Law firm equity partners get the tap

Legal recruiters say long-standing underperformers have been nudged aside in recent months – particularly in M&A - with major firms shedding up to a fifth of equity partners.

Long-standing equity partners at the country’s major law firms are increasingly being tapped on the shoulder this year, as partnerships move to euphemistically “manage the equity” to counter shrinking revenues.

Legal recruiters say that giving underperforming partners the quiet nudge has ramped up in the past three months – particularly in M&A - and the bar on making budget has been set higher. Equity partners are being tapped or being made “fixed draw,” or salaried, partners.

In one high-ranking firm alone this year about a fifth – or 30 – of its equity partners were asked to leave or demoted for underperformance.     

But some partners are kicking up a fuss, contrary to the standard practice of agreeing to go quietly. Some were asking for another year or to have their number of equity units reduced, but they could find themselves ostracised.  

Malhab Recruitment managing director Katherine Sampson says partners are only as good as their last year of billings. Those over 50 years of age are the main group being targeted, she says.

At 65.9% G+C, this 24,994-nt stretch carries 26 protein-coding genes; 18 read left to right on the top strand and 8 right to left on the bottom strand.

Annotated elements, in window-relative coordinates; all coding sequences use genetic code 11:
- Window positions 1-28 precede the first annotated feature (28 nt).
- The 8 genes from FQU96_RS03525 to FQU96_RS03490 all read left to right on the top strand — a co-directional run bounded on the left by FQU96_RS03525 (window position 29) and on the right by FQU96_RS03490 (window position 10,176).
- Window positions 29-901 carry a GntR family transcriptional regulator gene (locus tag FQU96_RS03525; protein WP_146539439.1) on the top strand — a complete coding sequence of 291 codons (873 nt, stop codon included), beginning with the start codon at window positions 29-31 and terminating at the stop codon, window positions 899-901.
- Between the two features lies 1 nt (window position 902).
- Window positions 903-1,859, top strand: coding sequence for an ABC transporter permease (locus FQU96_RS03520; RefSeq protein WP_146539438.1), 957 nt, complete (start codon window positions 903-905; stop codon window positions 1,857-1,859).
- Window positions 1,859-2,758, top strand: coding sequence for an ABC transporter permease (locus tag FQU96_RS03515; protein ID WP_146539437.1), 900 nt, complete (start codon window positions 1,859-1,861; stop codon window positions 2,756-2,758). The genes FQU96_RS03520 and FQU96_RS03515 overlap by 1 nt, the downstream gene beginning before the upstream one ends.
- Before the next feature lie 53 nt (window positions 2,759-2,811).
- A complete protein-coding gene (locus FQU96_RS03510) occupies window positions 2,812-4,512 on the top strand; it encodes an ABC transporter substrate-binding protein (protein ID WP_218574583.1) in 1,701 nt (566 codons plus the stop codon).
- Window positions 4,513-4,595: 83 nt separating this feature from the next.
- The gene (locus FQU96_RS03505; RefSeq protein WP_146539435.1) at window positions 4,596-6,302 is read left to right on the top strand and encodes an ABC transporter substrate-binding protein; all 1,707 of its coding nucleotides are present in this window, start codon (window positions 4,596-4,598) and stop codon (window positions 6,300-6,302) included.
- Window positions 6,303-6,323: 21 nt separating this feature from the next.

“Money is tighter and you are seeing a rationalisation of equity,” Sampson said. “Partners are fearful the money they are used to earning will start to go down and that’s when the claws come out.”

It is understood to be happening at all the major firms, pressured by a movement across the corporate sector to beef up their in-house offerings. In some partnerships, 20 per cent of equity partners will be asked to leave before the financial year is out, partners at top tier firms say. 

“The approach with long-standing partners has been to pull on the heartstrings a bit, and say ‘you’ve given us a fantastic service but it’s time to go, you’re costing us money’,” Sampson said. “You are starting to see partners say ‘you can’t tap me.’ But life can be made very unpleasant at a firm for someone who is told they are not welcome," she said.